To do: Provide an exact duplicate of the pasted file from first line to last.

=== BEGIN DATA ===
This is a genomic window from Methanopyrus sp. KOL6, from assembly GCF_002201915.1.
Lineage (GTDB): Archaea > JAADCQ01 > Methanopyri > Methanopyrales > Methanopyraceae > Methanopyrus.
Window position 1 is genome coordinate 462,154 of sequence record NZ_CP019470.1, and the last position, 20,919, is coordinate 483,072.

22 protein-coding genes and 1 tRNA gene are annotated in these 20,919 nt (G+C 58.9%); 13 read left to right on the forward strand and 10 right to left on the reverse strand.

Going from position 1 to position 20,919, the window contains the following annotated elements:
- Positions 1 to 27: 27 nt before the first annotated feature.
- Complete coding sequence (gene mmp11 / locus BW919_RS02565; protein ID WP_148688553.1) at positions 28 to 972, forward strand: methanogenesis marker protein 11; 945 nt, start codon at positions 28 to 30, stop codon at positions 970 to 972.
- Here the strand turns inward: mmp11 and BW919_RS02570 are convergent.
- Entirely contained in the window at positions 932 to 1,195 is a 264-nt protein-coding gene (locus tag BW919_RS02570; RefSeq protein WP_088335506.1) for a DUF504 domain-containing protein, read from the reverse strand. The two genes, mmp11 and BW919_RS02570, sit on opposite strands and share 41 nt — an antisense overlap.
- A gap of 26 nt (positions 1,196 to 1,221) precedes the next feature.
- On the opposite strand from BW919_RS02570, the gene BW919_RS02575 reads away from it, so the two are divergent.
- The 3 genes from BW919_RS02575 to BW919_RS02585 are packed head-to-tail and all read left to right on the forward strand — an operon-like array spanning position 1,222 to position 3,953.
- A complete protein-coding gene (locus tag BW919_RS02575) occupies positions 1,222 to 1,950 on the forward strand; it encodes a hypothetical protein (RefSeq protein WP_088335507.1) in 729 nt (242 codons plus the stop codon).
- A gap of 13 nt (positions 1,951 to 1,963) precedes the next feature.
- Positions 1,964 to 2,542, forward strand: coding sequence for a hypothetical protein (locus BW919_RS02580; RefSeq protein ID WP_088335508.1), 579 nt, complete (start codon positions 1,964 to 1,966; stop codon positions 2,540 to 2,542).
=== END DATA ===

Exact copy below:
This is a genomic window from Methanopyrus sp. KOL6, from assembly GCF_002201915.1.
Lineage (GTDB): Archaea > JAADCQ01 > Methanopyri > Methanopyrales > Methanopyraceae > Methanopyrus.
Window position 1 is genome coordinate 462,154 of sequence record NZ_CP019470.1, and the last position, 20,919, is coordinate 483,072.

22 protein-coding genes and 1 tRNA gene are annotated in these 20,919 nt (G+C 58.9%); 13 read left to right on the forward strand and 10 right to left on the reverse strand.

Going from position 1 to position 20,919, the window contains the following annotated elements:
- Positions 1 to 27: 27 nt before the first annotated feature.
- Complete coding sequence (gene mmp11 / locus BW919_RS02565; protein ID WP_148688553.1) at positions 28 to 972, forward strand: methanogenesis marker protein 11; 945 nt, start codon at positions 28 to 30, stop codon at positions 970 to 972.
- Here the strand turns inward: mmp11 and BW919_RS02570 are convergent.
- Entirely contained in the window at positions 932 to 1,195 is a 264-nt protein-coding gene (locus tag BW919_RS02570; RefSeq protein WP_088335506.1) for a DUF504 domain-containing protein, read from the reverse strand. The two genes, mmp11 and BW919_RS02570, sit on opposite strands and share 41 nt — an antisense overlap.
- A gap of 26 nt (positions 1,196 to 1,221) precedes the next feature.
- On the opposite strand from BW919_RS02570, the gene BW919_RS02575 reads away from it, so the two are divergent.
- The 3 genes from BW919_RS02575 to BW919_RS02585 are packed head-to-tail and all read left to right on the forward strand — an operon-like array spanning position 1,222 to position 3,953.
- A complete protein-coding gene (locus tag BW919_RS02575) occupies positions 1,222 to 1,950 on the forward strand; it encodes a hypothetical protein (RefSeq protein WP_088335507.1) in 729 nt (242 codons plus the stop codon).
- A gap of 13 nt (positions 1,951 to 1,963) precedes the next feature.
- Positions 1,964 to 2,542, forward strand: coding sequence for a hypothetical protein (locus BW919_RS02580; RefSeq protein ID WP_088335508.1), 579 nt, complete (start codon positions 1,964 to 1,966; stop codon positions 2,540 to 2,542).